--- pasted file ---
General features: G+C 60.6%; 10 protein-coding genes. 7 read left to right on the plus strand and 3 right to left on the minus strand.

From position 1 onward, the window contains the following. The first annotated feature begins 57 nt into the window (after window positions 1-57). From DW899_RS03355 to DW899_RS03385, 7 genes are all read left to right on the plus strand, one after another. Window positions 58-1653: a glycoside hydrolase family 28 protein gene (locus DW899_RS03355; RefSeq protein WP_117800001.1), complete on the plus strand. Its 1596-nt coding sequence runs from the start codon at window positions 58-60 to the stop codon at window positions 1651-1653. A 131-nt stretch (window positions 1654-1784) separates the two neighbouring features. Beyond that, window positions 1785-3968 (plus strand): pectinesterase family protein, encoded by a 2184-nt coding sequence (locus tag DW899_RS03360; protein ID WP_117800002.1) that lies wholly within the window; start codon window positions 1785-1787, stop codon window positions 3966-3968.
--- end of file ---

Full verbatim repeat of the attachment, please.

General features: G+C 60.6%; 10 protein-coding genes. 7 read left to right on the plus strand and 3 right to left on the minus strand.

From position 1 onward, the window contains the following. The first annotated feature begins 57 nt into the window (after window positions 1-57). From DW899_RS03355 to DW899_RS03385, 7 genes are all read left to right on the plus strand, one after another. Window positions 58-1653: a glycoside hydrolase family 28 protein gene (locus DW899_RS03355; RefSeq protein WP_117800001.1), complete on the plus strand. Its 1596-nt coding sequence runs from the start codon at window positions 58-60 to the stop codon at window positions 1651-1653. A 131-nt stretch (window positions 1654-1784) separates the two neighbouring features. Beyond that, window positions 1785-3968 (plus strand): pectinesterase family protein, encoded by a 2184-nt coding sequence (locus tag DW899_RS03360; protein ID WP_117800002.1) that lies wholly within the window; start codon window positions 1785-1787, stop codon window positions 3966-3968.